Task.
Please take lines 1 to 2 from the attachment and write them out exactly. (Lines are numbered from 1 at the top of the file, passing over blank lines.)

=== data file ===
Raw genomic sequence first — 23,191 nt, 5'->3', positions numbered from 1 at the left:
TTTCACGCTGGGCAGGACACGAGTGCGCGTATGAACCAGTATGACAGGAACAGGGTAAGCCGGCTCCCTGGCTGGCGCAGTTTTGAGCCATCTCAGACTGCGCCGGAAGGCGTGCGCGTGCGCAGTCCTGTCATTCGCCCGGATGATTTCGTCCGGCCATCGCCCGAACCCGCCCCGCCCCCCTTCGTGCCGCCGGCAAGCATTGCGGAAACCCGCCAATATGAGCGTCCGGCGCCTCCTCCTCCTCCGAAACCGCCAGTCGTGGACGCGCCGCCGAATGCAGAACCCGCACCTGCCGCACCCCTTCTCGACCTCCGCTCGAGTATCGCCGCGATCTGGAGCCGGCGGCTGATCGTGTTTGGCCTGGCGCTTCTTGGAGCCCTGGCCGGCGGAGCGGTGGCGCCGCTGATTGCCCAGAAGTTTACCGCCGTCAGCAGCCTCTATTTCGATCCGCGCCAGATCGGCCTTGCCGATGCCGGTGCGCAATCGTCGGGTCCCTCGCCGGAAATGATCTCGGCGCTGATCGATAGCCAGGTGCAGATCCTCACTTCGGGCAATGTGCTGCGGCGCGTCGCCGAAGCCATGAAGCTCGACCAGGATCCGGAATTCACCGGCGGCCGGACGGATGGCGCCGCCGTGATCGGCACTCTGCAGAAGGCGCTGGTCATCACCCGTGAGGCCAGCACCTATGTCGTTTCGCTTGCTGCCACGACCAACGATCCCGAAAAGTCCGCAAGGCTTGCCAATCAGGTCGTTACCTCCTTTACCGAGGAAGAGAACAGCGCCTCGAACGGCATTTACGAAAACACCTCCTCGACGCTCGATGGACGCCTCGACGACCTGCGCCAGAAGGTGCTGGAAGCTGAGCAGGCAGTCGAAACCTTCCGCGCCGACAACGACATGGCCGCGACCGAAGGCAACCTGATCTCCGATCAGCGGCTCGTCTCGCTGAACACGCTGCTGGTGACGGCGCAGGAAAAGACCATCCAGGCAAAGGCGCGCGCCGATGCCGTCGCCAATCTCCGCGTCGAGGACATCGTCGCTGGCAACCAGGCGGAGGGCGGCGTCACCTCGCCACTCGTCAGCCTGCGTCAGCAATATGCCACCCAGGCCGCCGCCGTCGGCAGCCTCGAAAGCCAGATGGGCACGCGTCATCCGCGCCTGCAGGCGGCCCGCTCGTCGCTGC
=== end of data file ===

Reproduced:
Raw genomic sequence first — 23,191 nt, 5'->3', positions numbered from 1 at the left:
TTTCACGCTGGGCAGGACACGAGTGCGCGTATGAACCAGTATGACAGGAACAGGGTAAGCCGGCTCCCTGGCTGGCGCAGTTTTGAGCCATCTCAGACTGCGCCGGAAGGCGTGCGCGTGCGCAGTCCTGTCATTCGCCCGGATGATTTCGTCCGGCCATCGCCCGAACCCGCCCCGCCCCCCTTCGTGCCGCCGGCAAGCATTGCGGAAACCCGCCAATATGAGCGTCCGGCGCCTCCTCCTCCTCCGAAACCGCCAGTCGTGGACGCGCCGCCGAATGCAGAACCCGCACCTGCCGCACCCCTTCTCGACCTCCGCTCGAGTATCGCCGCGATCTGGAGCCGGCGGCTGATCGTGTTTGGCCTGGCGCTTCTTGGAGCCCTGGCCGGCGGAGCGGTGGCGCCGCTGATTGCCCAGAAGTTTACCGCCGTCAGCAGCCTCTATTTCGATCCGCGCCAGATCGGCCTTGCCGATGCCGGTGCGCAATCGTCGGGTCCCTCGCCGGAAATGATCTCGGCGCTGATCGATAGCCAGGTGCAGATCCTCACTTCGGGCAATGTGCTGCGGCGCGTCGCCGAAGCCATGAAGCTCGACCAGGATCCGGAATTCACCGGCGGCCGGACGGATGGCGCCGCCGTGATCGGCACTCTGCAGAAGGCGCTGGTCATCACCCGTGAGGCCAGCACCTATGTCGTTTCGCTTGCTGCCACGACCAACGATCCCGAAAAGTCCGCAAGGCTTGCCAATCAGGTCGTTACCTCCTTTACCGAGGAAGAGAACAGCGCCTCGAACGGCATTTACGAAAACACCTCCTCGACGCTCGATGGACGCCTCGACGACCTGCGCCAGAAGGTGCTGGAAGCTGAGCAGGCAGTCGAAACCTTCCGCGCCGACAACGACATGGCCGCGACCGAAGGCAACCTGATCTCCGATCAGCGGCTCGTCTCGCTGAACACGCTGCTGGTGACGGCGCAGGAAAAGACCATCCAGGCAAAGGCGCGCGCCGATGCCGTCGCCAATCTCCGCGTCGAGGACATCGTCGCTGGCAACCAGGCGGAGGGCGGCGTCACCTCGCCACTCGTCAGCCTGCGTCAGCAATATGCCACCCAGGCCGCCGCCGTCGGCAGCCTCGAAAGCCAGATGGGCACGCGTCATCCGCGCCTGCAGGCGGCCCGCTCGTCGCTGC